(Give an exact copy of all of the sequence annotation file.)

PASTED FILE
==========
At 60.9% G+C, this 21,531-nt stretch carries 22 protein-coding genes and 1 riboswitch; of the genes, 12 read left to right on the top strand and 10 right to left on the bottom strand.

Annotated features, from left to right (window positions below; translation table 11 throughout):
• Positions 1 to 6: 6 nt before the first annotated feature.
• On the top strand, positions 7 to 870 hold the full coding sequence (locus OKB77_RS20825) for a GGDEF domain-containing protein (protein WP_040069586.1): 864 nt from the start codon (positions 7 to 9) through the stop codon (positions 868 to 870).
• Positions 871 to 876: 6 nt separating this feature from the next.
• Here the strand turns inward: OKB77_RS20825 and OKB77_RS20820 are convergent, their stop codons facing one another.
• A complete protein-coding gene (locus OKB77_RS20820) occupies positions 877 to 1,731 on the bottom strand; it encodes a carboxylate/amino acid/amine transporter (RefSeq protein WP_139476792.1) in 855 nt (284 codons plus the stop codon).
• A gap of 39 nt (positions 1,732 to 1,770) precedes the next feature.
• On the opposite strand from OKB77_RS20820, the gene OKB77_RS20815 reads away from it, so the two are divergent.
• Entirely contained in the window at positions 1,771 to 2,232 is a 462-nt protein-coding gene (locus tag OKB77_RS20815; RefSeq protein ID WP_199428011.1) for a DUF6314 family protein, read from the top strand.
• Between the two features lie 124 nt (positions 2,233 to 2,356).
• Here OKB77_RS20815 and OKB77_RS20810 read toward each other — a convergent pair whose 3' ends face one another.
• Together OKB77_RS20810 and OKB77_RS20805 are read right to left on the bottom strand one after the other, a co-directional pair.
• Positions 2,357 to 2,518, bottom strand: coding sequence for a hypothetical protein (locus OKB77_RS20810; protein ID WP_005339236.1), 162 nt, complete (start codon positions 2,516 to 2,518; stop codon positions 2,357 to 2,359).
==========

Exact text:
At 60.9% G+C, this 21,531-nt stretch carries 22 protein-coding genes and 1 riboswitch; of the genes, 12 read left to right on the top strand and 10 right to left on the bottom strand.

Annotated features, from left to right (window positions below; translation table 11 throughout):
• Positions 1 to 6: 6 nt before the first annotated feature.
• On the top strand, positions 7 to 870 hold the full coding sequence (locus OKB77_RS20825) for a GGDEF domain-containing protein (protein WP_040069586.1): 864 nt from the start codon (positions 7 to 9) through the stop codon (positions 868 to 870).
• Positions 871 to 876: 6 nt separating this feature from the next.
• Here the strand turns inward: OKB77_RS20825 and OKB77_RS20820 are convergent, their stop codons facing one another.
• A complete protein-coding gene (locus OKB77_RS20820) occupies positions 877 to 1,731 on the bottom strand; it encodes a carboxylate/amino acid/amine transporter (RefSeq protein WP_139476792.1) in 855 nt (284 codons plus the stop codon).
• A gap of 39 nt (positions 1,732 to 1,770) precedes the next feature.
• On the opposite strand from OKB77_RS20820, the gene OKB77_RS20815 reads away from it, so the two are divergent.
• Entirely contained in the window at positions 1,771 to 2,232 is a 462-nt protein-coding gene (locus tag OKB77_RS20815; RefSeq protein ID WP_199428011.1) for a DUF6314 family protein, read from the top strand.
• Between the two features lie 124 nt (positions 2,233 to 2,356).
• Here OKB77_RS20815 and OKB77_RS20810 read toward each other — a convergent pair whose 3' ends face one another.
• Together OKB77_RS20810 and OKB77_RS20805 are read right to left on the bottom strand one after the other, a co-directional pair.
• Positions 2,357 to 2,518, bottom strand: coding sequence for a hypothetical protein (locus OKB77_RS20810; protein ID WP_005339236.1), 162 nt, complete (start codon positions 2,516 to 2,518; stop codon positions 2,357 to 2,359).